point fracture, showing virtually
100% reduction in area.
The most common type of
tensile fracture profile for
ductile metals is that
represented in Figure 1b.

FIGURE 1 (a) Highly ductile fracture in

which the specimen necks down to a point.
(b) Moderately ductile fracture after some
(c) Brittle fracture without any plastic

Ductile Fracture
Figure 3: When a ductile
material is pulled in a tensile
-necking begins and voids
-Necking begins at the point of
plastic instability (max load)
starting near the center of the
by nucleation at grain
boundaries or inclusions.
- under continued straining
these grow & coalescence into
a central crack
- as deformation continues a
45 shear lip may form,
producing a final cup and cone
Figure 3 Cup-and-cone fracture in aluminum.

Ductile Fracture Cup & Cone

Crack growth in ductile fracture is essential by a
process of void coalescence (merge/combine)
Coalescence occurs by elongation of the voids
and the elongation of the bridges of material
between the voids formation of dimples
Preferred sites for void formation are inclusions,
second phase particles or fine oxide particles or
at grain boundaries

Ductile Fracture Effect of second particles,

Initiation of microcracks can be greatly
influenced by the presence & nature of second
phase particles
A common situations is for the particle to crack
during deformation
Resistance to cracking improves if the particles
is well bonded to the matrix (exp; small particle
& spherical particle)
The ductile phase must be thick enough to yield
before large dislocation are created

Details Fracture Analysis

More detailed information regarding the
mechanism of fracture is available from
microscopic examination, normally using
scanning electron microscopy called
Reveal the topographical features of fracture
Mode/cause of failure

Ductile Fracture Surface

Details Ductile Fracture Analysis

Dimple: Traces of
produced during

Dimples form during ductile fracture. Equiaxed dimples form in the center,
where microvoids grow. Elongated dimples, pointing toward the origin of
failure, form on the shear lip (45)

SEM - Shear Dimple

The structure
finally fails by
shear rupture
(shear lip
formation) on
inclined at 45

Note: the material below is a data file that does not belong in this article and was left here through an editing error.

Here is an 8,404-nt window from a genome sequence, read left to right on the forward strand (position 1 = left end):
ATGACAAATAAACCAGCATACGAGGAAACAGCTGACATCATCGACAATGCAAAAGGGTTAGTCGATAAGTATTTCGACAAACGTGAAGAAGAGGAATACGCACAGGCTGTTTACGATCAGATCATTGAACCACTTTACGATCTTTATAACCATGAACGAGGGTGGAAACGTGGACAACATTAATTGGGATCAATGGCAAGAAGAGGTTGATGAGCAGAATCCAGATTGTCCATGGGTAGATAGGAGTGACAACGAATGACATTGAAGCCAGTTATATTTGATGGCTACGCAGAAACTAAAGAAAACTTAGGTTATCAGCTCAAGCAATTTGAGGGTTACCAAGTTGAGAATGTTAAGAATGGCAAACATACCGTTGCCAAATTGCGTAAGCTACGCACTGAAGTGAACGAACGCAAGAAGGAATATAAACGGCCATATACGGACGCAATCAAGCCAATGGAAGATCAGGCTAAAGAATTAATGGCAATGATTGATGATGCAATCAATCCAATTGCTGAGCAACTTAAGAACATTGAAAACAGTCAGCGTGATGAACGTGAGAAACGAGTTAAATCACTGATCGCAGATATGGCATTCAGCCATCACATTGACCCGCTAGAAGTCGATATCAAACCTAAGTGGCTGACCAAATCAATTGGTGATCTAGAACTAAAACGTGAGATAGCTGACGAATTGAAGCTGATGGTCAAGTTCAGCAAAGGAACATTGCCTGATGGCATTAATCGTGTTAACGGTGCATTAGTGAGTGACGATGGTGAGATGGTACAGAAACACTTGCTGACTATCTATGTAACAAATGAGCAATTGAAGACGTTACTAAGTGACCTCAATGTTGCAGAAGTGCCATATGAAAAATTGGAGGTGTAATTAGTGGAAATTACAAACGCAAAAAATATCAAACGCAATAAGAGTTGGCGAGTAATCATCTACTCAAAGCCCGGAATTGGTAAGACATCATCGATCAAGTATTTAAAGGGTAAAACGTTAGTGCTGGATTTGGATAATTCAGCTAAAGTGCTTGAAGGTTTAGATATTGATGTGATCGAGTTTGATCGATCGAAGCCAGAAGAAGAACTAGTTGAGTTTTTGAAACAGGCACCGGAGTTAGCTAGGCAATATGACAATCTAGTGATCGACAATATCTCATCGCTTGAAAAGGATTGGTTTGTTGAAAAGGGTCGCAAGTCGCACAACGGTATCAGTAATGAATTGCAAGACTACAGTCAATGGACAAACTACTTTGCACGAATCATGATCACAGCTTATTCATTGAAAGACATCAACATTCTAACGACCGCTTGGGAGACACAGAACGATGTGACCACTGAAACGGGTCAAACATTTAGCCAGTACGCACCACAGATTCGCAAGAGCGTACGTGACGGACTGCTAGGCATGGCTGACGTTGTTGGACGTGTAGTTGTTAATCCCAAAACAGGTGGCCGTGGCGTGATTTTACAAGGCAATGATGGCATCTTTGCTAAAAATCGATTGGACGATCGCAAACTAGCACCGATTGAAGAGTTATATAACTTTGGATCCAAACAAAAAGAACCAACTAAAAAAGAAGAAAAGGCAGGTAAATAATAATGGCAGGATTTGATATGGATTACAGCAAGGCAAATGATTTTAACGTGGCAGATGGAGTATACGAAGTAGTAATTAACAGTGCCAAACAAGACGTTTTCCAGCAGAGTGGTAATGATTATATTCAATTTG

to the tensile

Brittle Fracture
Brittle fracture takes place
without any appreciable
deformation, and by rapid
crack propagation. The
direction of crack motion is
very nearly perpendicular
to the direction of the
applied tensile stress and
yields a relatively flat
fracture surface, as
indicated in figure.

Brittle Fracture of Mild steel.

Detail Brittle Fracture Analysis

Flat facets exhibit river marking cause by crack moving
through the crystal along the number of parallel plane.
Absorption of energy by local deformation

Detail Brittle Fracture Analysis

Fracture surfaces of
materials that failed in a
brittle manner will have
their own distinctive
patterns; any signs of
gross plastic deformation
will be absent. For
example, in some steel
pieces, a series of Vshaped "chevron" markings
may form near the center
of the fracture cross
section that point back
toward the crack initiation

Photograph showing V-shaped "chevron"

markings characteristic of brittle fracture.
Arrows indicate origin of crack.

Detail Brittle Fracture Analysis

The Chevron pattern forms as the crack propagates from the

origin at different levels. The pattern points back to the origin

Transgranular Fracture

For most brittle crystalline

materials, crack propagation
corresponds to the successive and
repeated breaking of atomic bonds
along specific crystallographic
planes; such a process is termed
cleavage (split).

This type of fracture is said to be

transgranular (or transcrystalline),
because the fracture cracks pass
through the grains.

Macroscopically, the fracture

surface may have a grainy (rough)
or faceted texture as a result of
changes in orientation of the
cleavage planes from grain to

Intergranular Fracture
In some alloys, crack
propagation is along grain
boundaries; this fracture is
termed Inter-granular.
This type of fracture normally
results subsequent to the
occurrence of processes that
weaken or embrittlement grain
boundary regions.
Segregation at the grain
boundaries can lower the
surface energy sufficiently to
cause intergranular failure

Example - Problem in Fractography

A chain used to hoist heavy load fails.
Examination of the failed link indicates
considerable deformation & necking prior
to failure. List some of the possible
reasons for failure

Solution sample

Ductile failure because of overload.

(1) Fault of user load exceeded the

hoisting capacity of the chain
(2) Fault of manufacturer chain was wrong
composition or was improperly heat
treated. Yield strength was lower

Fracture are classified with respect to
several characteristics: * Gansamer (1952)
Behavior described

Term used

Term used

Strain to fracture



Appearance fracture





Crystallographic mode